We will include studies published in English only. We scanned a random sample of 100 non-English abstracts retrieved by our MEDLINE search (25 selected from each decade 1980 to 2015). Most studies appeared to be case series, narrative reviews, imaging or basic science studies, or studies dealing with malignant lesions. Only two studies appeared to meet inclusion criteria; thus, given the high percentage of ineligible items in this scan (98%), we concluded that excluding non-English studies will not introduce significant bias into the review. We will, however, re-assess a sample of non-English studies as we update our MEDLINE search. The team will evaluate any additional non-English studies that appear relevant to determine whether and, if so, how these studies should be addressed in the review (e.g., appendix providing relevant information gleaned from abstract).

Eligible studies for effectiveness outcomes for all KQs must be comparative (studies including an intervention and a comparison group, such as RCTs, prospective cohort studies, nonrandomized trials, case-control studies) studies evaluating the benefits or harms of tonsillectomy (tonsillectomy, adenotonsillectomy, and partial tonsillectomy conducted using any surgical technique such as cautery or cold dissection) compared with an inactive control or alternate intervention. We will also include database or registry studies or case series with at least 1000 participants to address harms of tonsillectomy. We selected the limit of 1000 as we anticipate larger observational studies of harms of tonsillectomy in the literature, and the larger sample size should allow us to capture data on rarer adverse events.

We will report harms of comparator agents or interventions as reported in studies with comparison groups. To ensure that we present a balanced view of potential harms, we will seek recent systematic or comprehensive reviews of harms of agents (e.g., antibiotics, anti-inflammatory agents, allergy medications) used in studies included in the review, which have typically been well-studied, and include a summary in the report or report appendices.

We will use a best evidence approach to determine final inclusion of studies(i.e., If evidence from randomized studies is insufficient to address a KQ or specific outcomes, we will consider evidence from observational literature as well as factors related to the relevance of studies to determine if the inclusion of additional studies is warranted).25

Eligible studies must also report one or more outcomes of interest and include children at least 3 years of age and up to and including age 18. Studies addressing KQ1b will include children between 1 and 2 years old. We will require that studies including mixed age populations (children and adults) either report data separately by age group or include at least 80% children (3-18 years of age).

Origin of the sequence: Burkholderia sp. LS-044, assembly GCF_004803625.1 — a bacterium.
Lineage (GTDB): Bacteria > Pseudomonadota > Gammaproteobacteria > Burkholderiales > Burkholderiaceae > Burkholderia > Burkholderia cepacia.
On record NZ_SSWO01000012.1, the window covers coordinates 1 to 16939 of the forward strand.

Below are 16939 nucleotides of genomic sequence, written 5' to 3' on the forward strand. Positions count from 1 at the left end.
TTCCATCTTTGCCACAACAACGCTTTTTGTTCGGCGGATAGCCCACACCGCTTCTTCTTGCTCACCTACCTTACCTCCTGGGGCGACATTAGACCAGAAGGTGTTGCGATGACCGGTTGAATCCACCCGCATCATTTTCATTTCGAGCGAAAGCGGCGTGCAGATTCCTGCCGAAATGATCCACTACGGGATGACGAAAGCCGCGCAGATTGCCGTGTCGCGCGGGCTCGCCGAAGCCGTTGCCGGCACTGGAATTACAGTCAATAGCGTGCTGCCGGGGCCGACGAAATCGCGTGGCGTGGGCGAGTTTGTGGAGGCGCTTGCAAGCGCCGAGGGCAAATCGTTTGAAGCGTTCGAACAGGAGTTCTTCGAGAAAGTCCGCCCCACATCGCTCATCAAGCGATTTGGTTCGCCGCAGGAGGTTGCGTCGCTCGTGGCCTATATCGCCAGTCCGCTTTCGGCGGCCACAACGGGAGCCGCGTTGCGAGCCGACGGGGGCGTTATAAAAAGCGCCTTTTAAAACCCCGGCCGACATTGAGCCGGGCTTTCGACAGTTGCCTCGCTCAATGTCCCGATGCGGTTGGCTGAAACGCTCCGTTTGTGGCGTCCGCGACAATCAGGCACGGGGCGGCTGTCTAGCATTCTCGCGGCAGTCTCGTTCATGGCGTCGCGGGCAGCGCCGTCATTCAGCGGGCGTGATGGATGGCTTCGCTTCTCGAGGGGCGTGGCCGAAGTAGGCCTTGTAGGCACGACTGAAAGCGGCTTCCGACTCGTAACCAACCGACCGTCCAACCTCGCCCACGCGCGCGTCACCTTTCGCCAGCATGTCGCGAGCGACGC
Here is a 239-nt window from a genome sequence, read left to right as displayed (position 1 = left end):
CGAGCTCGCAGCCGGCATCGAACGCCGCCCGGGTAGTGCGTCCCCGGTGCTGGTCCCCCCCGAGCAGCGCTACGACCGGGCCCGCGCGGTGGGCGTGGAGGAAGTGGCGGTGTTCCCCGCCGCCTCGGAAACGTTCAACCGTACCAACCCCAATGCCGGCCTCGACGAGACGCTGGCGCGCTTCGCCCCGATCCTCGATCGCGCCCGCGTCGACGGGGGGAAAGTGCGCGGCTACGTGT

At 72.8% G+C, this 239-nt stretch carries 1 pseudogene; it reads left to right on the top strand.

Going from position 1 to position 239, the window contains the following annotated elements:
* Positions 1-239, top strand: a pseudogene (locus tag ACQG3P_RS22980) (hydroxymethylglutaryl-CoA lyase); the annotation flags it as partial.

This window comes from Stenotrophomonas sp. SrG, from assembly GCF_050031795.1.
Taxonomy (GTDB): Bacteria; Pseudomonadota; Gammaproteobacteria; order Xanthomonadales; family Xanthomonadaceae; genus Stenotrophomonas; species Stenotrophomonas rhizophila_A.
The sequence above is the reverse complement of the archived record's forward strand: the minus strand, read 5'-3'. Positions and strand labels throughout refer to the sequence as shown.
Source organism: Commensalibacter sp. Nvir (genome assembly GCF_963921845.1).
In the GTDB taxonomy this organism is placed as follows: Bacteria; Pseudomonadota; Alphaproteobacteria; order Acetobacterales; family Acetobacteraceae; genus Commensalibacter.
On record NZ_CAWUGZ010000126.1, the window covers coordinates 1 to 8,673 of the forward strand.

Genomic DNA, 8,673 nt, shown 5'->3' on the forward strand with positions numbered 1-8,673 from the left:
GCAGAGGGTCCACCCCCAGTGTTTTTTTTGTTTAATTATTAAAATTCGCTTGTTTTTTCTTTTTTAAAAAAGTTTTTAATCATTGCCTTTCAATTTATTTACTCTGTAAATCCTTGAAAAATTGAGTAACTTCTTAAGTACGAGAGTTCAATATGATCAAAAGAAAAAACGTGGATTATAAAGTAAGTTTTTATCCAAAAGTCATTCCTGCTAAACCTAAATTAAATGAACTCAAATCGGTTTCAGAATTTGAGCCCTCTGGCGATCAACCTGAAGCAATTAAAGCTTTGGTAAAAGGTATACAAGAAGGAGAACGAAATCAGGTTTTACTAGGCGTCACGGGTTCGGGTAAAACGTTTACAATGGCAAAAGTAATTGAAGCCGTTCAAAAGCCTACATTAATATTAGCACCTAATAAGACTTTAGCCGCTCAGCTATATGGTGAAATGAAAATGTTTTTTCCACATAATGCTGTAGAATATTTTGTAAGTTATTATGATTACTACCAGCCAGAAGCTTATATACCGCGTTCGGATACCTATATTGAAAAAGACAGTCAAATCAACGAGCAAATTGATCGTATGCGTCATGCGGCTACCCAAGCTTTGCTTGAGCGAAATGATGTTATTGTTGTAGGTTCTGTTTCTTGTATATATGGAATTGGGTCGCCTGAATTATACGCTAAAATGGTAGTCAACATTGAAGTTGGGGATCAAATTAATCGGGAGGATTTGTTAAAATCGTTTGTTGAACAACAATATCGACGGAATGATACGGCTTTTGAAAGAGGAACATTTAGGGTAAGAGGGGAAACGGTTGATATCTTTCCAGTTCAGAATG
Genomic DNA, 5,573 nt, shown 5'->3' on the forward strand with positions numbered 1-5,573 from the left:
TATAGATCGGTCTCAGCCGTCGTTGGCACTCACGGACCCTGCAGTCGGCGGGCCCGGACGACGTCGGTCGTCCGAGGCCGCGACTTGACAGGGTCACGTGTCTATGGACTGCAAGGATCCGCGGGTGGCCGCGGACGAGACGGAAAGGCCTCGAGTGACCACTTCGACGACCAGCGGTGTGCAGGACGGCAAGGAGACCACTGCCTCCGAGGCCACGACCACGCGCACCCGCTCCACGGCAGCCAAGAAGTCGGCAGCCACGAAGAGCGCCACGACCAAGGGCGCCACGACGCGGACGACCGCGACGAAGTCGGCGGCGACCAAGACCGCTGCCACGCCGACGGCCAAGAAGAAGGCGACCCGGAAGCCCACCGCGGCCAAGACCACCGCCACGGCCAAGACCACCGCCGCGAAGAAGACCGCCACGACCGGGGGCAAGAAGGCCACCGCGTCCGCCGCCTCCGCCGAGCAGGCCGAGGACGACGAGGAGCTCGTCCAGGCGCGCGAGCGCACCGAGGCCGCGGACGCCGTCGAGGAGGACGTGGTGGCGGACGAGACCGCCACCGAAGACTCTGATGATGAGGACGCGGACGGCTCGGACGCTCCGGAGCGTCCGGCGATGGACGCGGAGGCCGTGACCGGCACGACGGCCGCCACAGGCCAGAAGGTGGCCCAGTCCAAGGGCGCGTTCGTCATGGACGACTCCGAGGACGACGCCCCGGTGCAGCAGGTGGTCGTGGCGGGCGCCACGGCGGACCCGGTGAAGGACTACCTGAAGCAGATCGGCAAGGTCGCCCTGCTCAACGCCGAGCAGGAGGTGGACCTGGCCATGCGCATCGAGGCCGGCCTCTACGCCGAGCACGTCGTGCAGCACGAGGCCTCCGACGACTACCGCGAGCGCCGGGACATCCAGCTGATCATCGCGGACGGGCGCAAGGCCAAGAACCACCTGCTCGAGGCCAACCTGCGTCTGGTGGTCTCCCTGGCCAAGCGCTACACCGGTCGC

Children included in studies must be candidates for tonsillectomy because of OSDB (as defined in each study) or recurrent throat infection (KQs 1-6). Subquestions under KQ1 identify specific population parameters (Table 2). We will not require specific operationalization or diagnostic criteria for OSDB or recurrent throat infection; rather, we will capture how each study operationalizes these indications and potentially assess variations in operationalization as modifiers of outcomes.

We summarize the inclusion criteria in Table 3.

Table 3. Inclusion criteria for studies of tonsillectomy
Category Criteria
Abbreviations: KQ = Key Question; OSDB = Obstructive Sleep-Disordered Breathing; RCT = Randomized, Controlled Trial
Population
  • Children with OSDB age 3-18 years, inclusive (KQ1)
  • Children with neuromuscular or craniofacial abnormalities and OSDB age 3-18 years, inclusive (KQ1a)
  • Children under age 3 years with OSDB (KQ1b)
  • Children with Down syndrome OSDB age 3-18 years, inclusive (KQ1c )
  • Children with obesity or overweight and OSDB age 3-18 years, inclusive (KQ1d )
  • Children with recurrent throat infection age 3-18 years, inclusive (KQ2)
  • Children with OSDB or recurrent throat infection undergoing tonsillectomy age 3-18 years, inclusive (KQ 4-6)
Design
  • Effectiveness outcomes: Comparative studies (RCTs, cohort studies with comparison groups, nonrandomized trials, case-control studies) (KQ1-6)
  • Harms: Comparative studies (RCTs, cohort studies with comparison groups, nonrandomized trials, case-control studies), database or registry studies (harms of tonsillectomy), case series with at least 1000 participants (harms of tonsillectomy)